The big boys could come over from the Cup side and race in as many events as they wished. There was no problem with them winning, but the days of scoring driver points and snatching the Nationwide Series championship using superior financial resources were gone.
Now, only the Nationwide Series "regulars" could run for the prize and publicity. This season, there would be a race within a race. While the Cup drivers might be leading, there would be a snarling pack of "regulars" battling for the driver points and the championship.
Just like in the Chase for the Cup, there would be two stories to cover from the drop of the green flag in every Nationwide Series race this season. That would bring added exposure for the "regulars" as well as new story lines for the media covering the sport.
Theory met reality in Daytona a week ago when ESPN put the TV focus squarely on the Sprint Cup veterans and Danica Patrick. It's an old song that ESPN knows how to hum all too well. When the race was over, ESPN interviewed some Cup drivers and Danica before rudely departing. What was on next? A Daytona 500 preview show, of course.
In Phoenix the TV pre-race show was shortened by live college basketball. The emphasis was once again on the Sprint Cup Series drivers in the race and Danica. A Trevor Bayne Daytona 500 review was the big feature. Even as Bayne stood in front of his sponsorless Nationwide Series car, the questions were about the Daytona 500.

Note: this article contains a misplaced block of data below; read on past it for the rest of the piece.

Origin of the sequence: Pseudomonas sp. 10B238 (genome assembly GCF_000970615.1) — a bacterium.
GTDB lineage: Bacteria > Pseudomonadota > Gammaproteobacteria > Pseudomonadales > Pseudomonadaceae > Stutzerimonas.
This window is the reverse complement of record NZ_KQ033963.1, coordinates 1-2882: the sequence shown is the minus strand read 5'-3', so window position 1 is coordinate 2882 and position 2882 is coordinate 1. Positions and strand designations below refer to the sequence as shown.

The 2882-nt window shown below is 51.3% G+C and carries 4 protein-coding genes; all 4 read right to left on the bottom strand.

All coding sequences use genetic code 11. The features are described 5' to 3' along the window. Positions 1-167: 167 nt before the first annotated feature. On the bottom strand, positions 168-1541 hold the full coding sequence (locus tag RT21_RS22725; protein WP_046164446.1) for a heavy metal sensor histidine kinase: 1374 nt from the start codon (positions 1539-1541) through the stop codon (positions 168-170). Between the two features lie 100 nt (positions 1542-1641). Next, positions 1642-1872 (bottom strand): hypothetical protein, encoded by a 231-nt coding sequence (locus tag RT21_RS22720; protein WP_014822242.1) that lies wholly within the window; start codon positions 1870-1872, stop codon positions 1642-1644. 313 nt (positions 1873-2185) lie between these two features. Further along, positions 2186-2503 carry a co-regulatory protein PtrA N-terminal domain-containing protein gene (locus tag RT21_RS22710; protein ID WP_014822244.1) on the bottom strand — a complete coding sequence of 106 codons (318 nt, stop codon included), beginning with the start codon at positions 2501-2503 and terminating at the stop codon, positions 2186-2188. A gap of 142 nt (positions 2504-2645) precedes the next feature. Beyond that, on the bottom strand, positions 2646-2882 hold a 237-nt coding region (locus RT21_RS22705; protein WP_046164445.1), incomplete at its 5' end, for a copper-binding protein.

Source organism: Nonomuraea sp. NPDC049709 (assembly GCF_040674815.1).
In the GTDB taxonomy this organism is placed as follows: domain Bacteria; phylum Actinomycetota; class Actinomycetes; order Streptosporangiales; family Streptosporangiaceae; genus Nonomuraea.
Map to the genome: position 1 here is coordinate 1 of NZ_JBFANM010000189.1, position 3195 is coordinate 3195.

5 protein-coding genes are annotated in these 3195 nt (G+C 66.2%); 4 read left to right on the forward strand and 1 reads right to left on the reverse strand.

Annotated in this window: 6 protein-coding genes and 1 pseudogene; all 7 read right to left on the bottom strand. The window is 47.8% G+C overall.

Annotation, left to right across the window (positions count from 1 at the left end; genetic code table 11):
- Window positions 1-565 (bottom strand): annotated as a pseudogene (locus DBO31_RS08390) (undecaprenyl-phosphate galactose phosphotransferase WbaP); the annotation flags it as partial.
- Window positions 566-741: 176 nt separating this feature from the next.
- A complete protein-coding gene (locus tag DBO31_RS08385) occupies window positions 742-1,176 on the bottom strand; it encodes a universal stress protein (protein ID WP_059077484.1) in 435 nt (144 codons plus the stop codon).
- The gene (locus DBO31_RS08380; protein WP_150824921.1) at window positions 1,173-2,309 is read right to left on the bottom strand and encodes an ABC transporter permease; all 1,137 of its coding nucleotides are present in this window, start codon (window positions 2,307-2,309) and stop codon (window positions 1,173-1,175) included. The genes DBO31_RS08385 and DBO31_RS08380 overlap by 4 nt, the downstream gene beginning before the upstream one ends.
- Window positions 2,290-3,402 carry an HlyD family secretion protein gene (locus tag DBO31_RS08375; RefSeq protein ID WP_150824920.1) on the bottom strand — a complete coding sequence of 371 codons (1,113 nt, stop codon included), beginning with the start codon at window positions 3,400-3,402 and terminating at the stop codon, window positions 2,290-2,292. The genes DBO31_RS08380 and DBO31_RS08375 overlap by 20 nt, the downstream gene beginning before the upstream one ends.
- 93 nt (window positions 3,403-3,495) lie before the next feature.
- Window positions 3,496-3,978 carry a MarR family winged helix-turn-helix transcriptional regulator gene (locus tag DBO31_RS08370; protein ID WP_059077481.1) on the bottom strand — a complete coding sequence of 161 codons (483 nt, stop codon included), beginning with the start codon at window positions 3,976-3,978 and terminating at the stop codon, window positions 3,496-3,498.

Since 2007, ESPN has been slowly driving a stake into the heart of the Nationwide Series. Click here for a classic TDP article describing the ESPN/ABC pre-race show for the 2007 Busch Series race at Talladega. There was one little problem. The announcers never mentioned the Busch race.
ESPN is basically livid that it is playing second fiddle to FOX and TNT during this part of the Sprint Cup Series season. On weekends, that anger is exposed by the constant use of Sprint Cup Series drivers and Sprint Cup story lines on the Nationwide Series telecasts.
On weekdays, the network takes out its frustrations by refusing to include the Sprint Cup Series races on its NASCAR Now motorsports TV calendar for the week until ESPN starts producing them. This has been the case since the new TV contract began in 2007.
ESPN takes the first seven months of the racing season to express its righteous indignation and then dumps the Nationwide coverage like a hot potato when the Cup series comes calling. Suddenly sandwiched between Saturday college football games on a stick-and-ball TV network, the Nationwide Series limps to the finish with a resounding thud.